A mental health centre subjected people with autism and learning disabilities to face-down restraint 600 times in just six months.
Channel 4 revealed the figures in a Dispatches television documentary. It said the the incidents took place at St Andrew’s Healthcare, in Northampton, between 2015/16.
The controversial technique of face-down restraint was carried out on children and teenagers, the documentary said.
The programme, Under Lock and Key, could now spark calls for the resignation of St Andrew’s chief executive, Gil Baldwin. Last year, Mr Baldwin’s salary package amounted to almost £500,000.
Call for review
In light of the documentary, David Mackintosh MP has already called on Mr Baldwin to review the practice of restraint. Mr Mackintosh is the local member of Parliament for St Andrew’s.
One former patient is Fauzia Yasmin Hussain. St Andrew’s admitted her as a 15 year-old four years ago. She has autism and Tourette’s and the centre segregated her in a small room for nearly two years. The centre also medicated her with intramuscular injections.
Guidance to end face-down restraint
Former Coalition Minister Norman Lamb announced guidance to end face-down restraint within two years in April 2014.
He visited St Andrew’s and said the centre treated Hussain, now 19, “like a prisoner”.
He added: “It was one of the most shocking things that I’ve seen in my time in Parliament.”
Growing in confidence
Hussain has since left St Andrew’s and lives in residential care. Dispatches showed her growing in confidence at her new care provider, Alderwood. She was no longer medicated by intramuscular injection and never restrained.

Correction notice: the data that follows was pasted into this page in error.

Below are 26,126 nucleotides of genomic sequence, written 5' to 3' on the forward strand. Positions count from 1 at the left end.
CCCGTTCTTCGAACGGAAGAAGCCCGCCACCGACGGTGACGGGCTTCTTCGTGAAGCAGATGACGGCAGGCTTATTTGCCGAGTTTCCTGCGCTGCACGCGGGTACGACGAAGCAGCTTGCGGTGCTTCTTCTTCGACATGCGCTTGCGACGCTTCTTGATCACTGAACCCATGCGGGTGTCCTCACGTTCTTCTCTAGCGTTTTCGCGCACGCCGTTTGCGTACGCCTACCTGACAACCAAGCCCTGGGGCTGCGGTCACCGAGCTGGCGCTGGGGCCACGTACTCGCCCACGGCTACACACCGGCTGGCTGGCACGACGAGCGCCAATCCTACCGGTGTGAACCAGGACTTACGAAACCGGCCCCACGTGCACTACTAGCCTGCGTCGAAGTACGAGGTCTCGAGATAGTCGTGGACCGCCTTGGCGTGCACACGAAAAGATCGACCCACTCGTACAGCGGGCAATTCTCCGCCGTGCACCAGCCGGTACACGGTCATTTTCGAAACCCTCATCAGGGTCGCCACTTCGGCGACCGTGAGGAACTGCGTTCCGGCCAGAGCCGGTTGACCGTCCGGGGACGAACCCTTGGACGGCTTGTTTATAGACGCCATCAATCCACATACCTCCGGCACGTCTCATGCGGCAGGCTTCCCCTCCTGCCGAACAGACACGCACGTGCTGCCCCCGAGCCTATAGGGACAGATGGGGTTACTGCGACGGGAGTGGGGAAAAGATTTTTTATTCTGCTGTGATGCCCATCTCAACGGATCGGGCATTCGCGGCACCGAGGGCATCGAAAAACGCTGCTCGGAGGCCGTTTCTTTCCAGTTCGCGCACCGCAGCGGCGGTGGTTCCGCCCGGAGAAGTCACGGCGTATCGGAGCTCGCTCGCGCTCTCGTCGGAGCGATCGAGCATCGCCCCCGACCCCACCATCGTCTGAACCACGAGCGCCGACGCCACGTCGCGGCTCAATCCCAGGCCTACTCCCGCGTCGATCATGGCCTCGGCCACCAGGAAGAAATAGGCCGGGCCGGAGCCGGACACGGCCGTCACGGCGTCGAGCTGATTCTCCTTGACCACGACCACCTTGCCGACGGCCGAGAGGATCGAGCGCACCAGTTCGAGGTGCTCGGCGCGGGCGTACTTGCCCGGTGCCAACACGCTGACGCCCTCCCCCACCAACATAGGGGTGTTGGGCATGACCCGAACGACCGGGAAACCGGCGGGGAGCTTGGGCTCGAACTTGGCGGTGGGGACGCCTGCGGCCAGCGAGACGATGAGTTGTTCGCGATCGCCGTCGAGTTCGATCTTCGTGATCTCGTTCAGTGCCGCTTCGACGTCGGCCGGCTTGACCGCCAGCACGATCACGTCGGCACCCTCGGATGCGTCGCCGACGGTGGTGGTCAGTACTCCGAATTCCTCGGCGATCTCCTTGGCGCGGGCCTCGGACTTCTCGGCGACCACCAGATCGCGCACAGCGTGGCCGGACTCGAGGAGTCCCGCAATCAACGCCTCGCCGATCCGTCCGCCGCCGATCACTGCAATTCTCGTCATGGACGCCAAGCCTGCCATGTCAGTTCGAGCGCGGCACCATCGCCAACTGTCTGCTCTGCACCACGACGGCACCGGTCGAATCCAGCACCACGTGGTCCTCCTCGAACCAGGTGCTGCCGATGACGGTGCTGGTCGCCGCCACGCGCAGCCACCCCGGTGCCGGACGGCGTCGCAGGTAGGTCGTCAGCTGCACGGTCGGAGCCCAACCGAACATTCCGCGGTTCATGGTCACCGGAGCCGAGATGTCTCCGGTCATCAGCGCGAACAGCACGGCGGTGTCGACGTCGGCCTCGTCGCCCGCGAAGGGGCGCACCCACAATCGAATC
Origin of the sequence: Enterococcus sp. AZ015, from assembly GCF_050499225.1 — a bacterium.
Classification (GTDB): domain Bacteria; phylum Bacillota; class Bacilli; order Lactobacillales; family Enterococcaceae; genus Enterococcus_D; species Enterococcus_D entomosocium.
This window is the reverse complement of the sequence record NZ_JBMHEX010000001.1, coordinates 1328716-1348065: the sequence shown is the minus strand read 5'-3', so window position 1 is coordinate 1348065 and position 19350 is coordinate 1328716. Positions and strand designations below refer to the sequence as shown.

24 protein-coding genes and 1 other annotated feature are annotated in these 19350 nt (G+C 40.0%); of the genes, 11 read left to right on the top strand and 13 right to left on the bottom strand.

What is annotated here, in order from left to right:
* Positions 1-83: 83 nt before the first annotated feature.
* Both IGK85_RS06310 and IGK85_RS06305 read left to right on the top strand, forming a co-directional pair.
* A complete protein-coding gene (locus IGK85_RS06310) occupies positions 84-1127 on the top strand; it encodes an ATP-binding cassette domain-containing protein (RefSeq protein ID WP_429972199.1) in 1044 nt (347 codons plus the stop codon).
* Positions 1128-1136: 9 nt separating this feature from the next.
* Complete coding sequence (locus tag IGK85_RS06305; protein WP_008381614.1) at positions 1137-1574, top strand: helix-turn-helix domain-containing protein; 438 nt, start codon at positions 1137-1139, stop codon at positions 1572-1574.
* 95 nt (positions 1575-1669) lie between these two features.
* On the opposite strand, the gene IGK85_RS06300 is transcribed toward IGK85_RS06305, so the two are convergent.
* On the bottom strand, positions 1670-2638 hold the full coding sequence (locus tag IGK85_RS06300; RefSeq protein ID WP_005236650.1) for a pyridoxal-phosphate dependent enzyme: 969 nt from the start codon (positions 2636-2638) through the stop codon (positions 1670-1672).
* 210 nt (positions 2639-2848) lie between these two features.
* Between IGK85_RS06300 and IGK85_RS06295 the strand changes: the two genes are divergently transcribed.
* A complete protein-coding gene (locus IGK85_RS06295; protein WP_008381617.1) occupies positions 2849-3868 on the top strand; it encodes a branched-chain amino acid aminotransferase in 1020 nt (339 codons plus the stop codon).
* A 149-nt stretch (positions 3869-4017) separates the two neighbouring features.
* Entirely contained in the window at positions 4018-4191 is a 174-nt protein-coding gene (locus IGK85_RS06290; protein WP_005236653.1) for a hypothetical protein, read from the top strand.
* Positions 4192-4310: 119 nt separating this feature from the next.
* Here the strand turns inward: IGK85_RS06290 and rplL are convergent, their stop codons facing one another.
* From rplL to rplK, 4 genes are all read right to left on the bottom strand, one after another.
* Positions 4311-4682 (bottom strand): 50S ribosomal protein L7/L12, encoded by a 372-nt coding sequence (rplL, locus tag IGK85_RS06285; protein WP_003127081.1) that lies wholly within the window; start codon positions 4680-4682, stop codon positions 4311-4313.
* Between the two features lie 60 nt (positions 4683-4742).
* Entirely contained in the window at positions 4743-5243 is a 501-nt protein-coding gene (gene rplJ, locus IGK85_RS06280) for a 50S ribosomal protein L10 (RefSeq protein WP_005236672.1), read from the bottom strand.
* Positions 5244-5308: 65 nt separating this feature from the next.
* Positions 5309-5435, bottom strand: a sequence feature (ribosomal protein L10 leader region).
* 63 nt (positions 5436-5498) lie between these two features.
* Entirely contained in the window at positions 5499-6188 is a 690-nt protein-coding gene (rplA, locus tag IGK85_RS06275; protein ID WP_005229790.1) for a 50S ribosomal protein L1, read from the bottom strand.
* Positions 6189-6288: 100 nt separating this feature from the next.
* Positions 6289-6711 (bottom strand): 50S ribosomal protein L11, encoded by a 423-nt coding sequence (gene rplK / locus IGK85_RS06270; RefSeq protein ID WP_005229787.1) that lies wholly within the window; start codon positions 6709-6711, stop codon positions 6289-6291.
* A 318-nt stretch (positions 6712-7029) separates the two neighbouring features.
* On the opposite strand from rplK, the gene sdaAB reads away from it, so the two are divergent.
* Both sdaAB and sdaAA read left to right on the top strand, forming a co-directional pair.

Parents Robin and Isabel Garnett waged a high-profile battle to get their son Matthew out of St Andrew’s and into what they describe as a more suitable care environment. Like Hussain, he is also now without restraint or injections.
At St Andrew’s, in contrast, the parents said it seemed as if he was being “punished for being autistic”.
Isabel Garnett told Autism Eye she hoped that the spotlight on Matthew’s experiences would bring change. She also called for the implementation of recommendations made in a 2014 report into the care of people with learning disabilities.
Sir Stephen Bubb made the recommendations in Winterbourne View – Time for a Change. He urged immediate action to close all Winterbourne-style institutions and to put more funding into community provision. That has not happened.
Patients died while on Clozapine
Four patients died within seven months of each other on one ward at St Andrew’s between October 2010 and May 2011. The centre prescribed them all with the drug Clozapine.
St Andrew’s said it used seclusion and restraint “only as a last resort”. It added that it has held an investigation to “provide extra vigilance surrounding the use of Clozapine”.
However, David Mackintosh MP has now written to the coroner, Ann Pember. He is asking for a review of these deaths to investigate whether there is any link to the use of this drug.
‘Discharged to less secure environments’
In an attempt to defend its practice, the centre said it discharged around three-quarters of patients to “more local, or less secure environments”.
The Dispatches documentary highlighted how thousands of people with learning disabilities and autism remain locked up in hospitals. The practice continues despite the government’s Transforming Care programme, which pledged to end it.
Under Lock and Key was first shown at 10pm on Wednesday 1 March, but is still available to watch on All 4.
Related: Call for Radical Change in Care